sumatra() is a globally-available function that performs that first line of jQuery from the control example. Since it's written in CoffeeScript, this function also returns the object defined on its last line, which is typically the implementation of the plugin itself. You can name the plugin here, defining how you will call it via jQuery, and that code you pass in as a function is called as the body of the jQuery plugin.
sumatra 'undoFieldsFor', ->
Now we're defining a new class which extends from SumatraPlugin. The object it extends from has some [really awesome time-saving features][sp], but it is purely optional and has no bearing on the plugin you actually make.
class UndoFieldsFor extends SumatraPlugin action: 'click' defaults: form: 'form' item: '.line-item'
In the class itself, we define an action which is the event that
we're listening for, and when fired will cause
perform() to execute.
perform() method is another thing we have to define in the
class itself, as it is the hard-set event handler for the plugin.
Additionally, Sumatra gives us a place to define default option values
options hash that can be passed into any Sumatra plugin. You
can set up this hash in
defaults, which is merged with the passed in
options to build the public
initialize: -> @form = $(@options.form) @submit = @form.find 'input[type="submit"]' @item = @element.closest(@options.item) @item.find('input[type=checkbox]').hide()
While the constructor sets us up with some sane, minimal defaults, the
initialize() method is for code that would normally go in the
constructor. It is bad practice to override SumatraPlugin's
initialize() provides everything you need to
get the class support up and running. Here, we're just caching some
"instance" variables to some other elements that UndoFieldsFor needs to
know about, like the
<form> surrounding all of this, and the
<input type="submit"> button that is used to submit the form. Additionally, we
have the ability to set the item class in case of a conflict, so we also
cache the item property here and delete its corresponding checkbox.
perform: (event) => event.stopPropagation() and event.preventDefault() @item.remove() @_disableSubmission() unless @_lineItemsExist()
Now it comes time to actually define what this plugin is doing. Notice that here, unlike the other plugin, it's much less "baroque", and basically defines the control flow of th event handler, instead of its logic. Using Sumatra directly influenced the design of this plugin, because now that we have a trusted framework set up to handle all of the boilerplate crap (that I make EVERY TIME), we can go ahead and abstract more of, if not all of, the actual logic into methods.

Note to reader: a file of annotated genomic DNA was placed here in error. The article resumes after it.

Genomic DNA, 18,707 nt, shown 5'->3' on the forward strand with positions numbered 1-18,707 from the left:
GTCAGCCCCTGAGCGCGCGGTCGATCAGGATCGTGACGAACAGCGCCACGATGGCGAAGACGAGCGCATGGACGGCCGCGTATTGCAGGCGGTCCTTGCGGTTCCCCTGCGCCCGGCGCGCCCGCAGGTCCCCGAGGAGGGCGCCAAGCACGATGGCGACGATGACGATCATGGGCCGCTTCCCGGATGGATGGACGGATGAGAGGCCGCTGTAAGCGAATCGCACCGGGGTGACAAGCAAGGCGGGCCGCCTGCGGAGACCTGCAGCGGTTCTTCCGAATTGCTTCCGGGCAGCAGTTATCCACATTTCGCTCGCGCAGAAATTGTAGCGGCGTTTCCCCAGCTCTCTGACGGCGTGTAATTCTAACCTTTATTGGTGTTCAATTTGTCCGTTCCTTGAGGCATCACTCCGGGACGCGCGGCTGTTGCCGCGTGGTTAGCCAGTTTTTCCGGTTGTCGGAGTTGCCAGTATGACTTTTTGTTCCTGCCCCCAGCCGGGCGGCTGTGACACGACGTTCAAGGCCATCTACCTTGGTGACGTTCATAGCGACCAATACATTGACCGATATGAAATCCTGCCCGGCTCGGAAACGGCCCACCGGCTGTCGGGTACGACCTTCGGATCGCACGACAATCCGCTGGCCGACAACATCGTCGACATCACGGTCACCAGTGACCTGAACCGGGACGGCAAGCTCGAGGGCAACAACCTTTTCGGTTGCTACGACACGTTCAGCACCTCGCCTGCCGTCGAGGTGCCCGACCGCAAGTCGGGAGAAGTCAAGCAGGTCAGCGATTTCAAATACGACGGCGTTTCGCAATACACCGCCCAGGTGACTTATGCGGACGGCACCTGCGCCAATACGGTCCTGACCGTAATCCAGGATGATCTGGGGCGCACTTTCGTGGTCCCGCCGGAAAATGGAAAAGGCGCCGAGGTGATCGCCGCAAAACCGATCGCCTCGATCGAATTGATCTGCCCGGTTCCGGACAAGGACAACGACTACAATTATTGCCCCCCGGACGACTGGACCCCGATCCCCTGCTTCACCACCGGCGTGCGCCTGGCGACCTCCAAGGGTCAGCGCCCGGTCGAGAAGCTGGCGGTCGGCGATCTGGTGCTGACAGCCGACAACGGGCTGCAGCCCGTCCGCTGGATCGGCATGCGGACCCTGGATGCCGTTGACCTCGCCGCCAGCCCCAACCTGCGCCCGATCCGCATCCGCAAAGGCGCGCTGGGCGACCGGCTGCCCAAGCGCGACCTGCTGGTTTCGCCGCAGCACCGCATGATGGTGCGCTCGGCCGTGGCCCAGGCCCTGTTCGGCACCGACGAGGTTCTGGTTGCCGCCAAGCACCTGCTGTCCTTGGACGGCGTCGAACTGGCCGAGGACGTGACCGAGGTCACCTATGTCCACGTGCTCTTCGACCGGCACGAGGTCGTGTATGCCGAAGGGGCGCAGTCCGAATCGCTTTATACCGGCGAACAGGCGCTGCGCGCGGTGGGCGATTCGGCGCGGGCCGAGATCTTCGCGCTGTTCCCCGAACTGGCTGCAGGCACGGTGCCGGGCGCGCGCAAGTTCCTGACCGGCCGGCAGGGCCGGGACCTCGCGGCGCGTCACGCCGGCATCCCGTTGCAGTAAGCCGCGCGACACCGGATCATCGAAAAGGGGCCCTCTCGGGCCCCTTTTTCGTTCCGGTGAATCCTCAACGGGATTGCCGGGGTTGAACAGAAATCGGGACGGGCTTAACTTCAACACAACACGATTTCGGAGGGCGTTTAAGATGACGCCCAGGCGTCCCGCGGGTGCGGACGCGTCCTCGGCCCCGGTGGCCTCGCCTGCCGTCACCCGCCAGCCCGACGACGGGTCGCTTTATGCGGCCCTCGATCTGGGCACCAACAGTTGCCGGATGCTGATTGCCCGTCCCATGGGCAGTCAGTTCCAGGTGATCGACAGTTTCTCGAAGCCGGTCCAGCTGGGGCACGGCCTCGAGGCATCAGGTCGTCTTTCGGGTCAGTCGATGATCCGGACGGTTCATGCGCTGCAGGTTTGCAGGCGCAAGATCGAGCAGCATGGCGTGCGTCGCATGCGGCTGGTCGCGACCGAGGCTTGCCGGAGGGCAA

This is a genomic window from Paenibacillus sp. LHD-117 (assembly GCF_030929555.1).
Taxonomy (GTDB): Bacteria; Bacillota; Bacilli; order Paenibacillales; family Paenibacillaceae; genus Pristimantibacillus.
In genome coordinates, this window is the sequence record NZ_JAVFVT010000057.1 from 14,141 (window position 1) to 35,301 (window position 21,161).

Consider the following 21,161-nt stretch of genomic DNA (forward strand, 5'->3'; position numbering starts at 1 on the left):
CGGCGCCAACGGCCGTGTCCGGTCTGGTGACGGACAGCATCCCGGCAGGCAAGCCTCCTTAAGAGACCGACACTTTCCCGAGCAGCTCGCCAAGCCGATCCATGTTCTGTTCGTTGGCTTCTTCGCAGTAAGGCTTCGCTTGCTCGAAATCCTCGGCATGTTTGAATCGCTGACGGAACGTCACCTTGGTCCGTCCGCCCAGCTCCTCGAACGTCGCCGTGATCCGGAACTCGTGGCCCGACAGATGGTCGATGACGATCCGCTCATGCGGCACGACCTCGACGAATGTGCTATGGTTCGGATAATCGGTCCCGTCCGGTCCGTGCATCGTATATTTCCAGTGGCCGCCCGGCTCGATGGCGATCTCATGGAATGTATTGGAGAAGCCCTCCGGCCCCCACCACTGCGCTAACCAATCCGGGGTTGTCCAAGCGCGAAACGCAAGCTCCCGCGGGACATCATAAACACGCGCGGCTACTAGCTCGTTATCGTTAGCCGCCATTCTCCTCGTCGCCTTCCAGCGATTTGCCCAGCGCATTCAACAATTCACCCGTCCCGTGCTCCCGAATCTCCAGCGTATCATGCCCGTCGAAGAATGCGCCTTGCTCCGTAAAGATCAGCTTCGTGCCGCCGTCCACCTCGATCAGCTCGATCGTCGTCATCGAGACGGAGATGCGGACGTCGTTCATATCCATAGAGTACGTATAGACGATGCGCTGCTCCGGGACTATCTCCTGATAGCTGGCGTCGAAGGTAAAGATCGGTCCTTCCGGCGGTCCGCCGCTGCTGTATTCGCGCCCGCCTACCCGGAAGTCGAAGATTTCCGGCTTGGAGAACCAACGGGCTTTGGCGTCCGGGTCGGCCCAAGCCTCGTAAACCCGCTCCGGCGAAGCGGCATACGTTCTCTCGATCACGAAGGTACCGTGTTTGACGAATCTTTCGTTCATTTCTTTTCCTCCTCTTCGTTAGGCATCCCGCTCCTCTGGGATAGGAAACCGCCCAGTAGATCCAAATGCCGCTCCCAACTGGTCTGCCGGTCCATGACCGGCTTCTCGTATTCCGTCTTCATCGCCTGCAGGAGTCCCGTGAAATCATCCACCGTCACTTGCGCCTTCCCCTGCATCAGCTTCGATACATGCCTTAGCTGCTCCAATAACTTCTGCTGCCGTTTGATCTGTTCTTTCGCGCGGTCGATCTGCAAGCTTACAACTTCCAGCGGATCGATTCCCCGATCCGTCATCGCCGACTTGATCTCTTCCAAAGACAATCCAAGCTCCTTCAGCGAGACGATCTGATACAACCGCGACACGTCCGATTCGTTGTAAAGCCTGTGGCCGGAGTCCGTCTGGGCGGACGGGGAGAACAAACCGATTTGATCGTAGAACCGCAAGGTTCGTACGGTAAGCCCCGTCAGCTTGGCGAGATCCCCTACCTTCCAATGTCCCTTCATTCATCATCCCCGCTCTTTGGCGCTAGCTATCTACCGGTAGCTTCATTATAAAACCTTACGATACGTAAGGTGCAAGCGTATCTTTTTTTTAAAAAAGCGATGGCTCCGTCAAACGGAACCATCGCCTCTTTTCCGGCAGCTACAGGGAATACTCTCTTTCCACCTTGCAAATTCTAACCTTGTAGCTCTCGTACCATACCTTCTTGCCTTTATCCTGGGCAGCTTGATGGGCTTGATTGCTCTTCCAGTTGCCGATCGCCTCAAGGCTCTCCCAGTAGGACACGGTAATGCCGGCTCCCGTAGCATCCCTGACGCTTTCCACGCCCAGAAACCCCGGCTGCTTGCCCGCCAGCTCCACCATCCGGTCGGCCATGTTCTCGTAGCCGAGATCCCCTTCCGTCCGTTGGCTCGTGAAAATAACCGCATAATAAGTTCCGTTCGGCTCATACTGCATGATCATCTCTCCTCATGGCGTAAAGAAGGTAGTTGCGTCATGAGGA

Since we've already defined
this.item, we can just
remove() it as
it's just a jQuery DOM object. And the line above that, preventing the
event from bubbling up and firing the default browser action, is also
standard for plugin/event authoring. That leaves us with the two custom
this._lineItemsExist(). As you can see, we denote private methods with
_ in the method name. There are no private methods in
distinction between public and private is purely semantic, and has no
bearing on the logic of the code. They're to show you that the
methods were not written to be called externally on this object.
Let's take a look at _disableSubmission():
_disableSubmission: -> @submit.removeAttr "value" @submit.val "Disabled" @submit.addClass "inactive" @submit.attr "disabled", true
We already know about
this.submit because it was saved up in the
initialize method. So basically, all this method does is disable
submission until a new line item is added. But this method is only
called when another method returns, true:
_lineItemsExist: -> @form.find(@options.item).length
Here's a method that offers no real code line reduction, but increases
readability and visibility in the
perform() method. This is the kind
of thing that Sumatra makes it easy for you to do, add methods that
increase readability and should enable a higher understanding of the
code out of its readers.
doing it yourself because you're hardcore
Sumatra is 121 lines of
and its concepts aren't very hard to implement from scratch in the first
place. Realistically, the most complex part is the
which uses a bit of meta-programming to get the job done and allow you
to choose any class name as your service object. Other than that, I'm
just giving you an "interface" prototype object to build your plugin off
of, with very limited resources. This keeps the codebase light and
easy to read, and lets you take care of the important things.
when you SHOULDN'T use sumatra
check it out!
I'm interested to hear what others think of this, and I always at least read over any contribution made by pull request to http://github.com/tubbo/sumatra. That's where the codebase for Sumatra is stored. To install it, you can use [bower][bwr]:
bower install sumatra
Or, you can use the handy-dandy [sumatra-rails][smr] gem that I made to use Sumatra within Rails' "asset pipeline". For efficiency and consistency, each Sumatra package pushed to Bower is correspondingly pushed to sumatra-rails, so simply by updating your Gemfile you can start using the latest edition of Sumatra:
- http://github.com/tubbo/sumatra is where the basic JS/CS is located
- http://github.com/tubbo/sumatra-rails is where you can find the Rails helper engine.
I hope this was at the very least entertaining, and at best helped you
learn a little more about the way we do things here at eLocal. A
short disclaimer: we do not use
sumatra in production (yet!), but I
thought it'd be a great way to show you guys our conventions as
sumatra is somewhat of a codification of those techniques.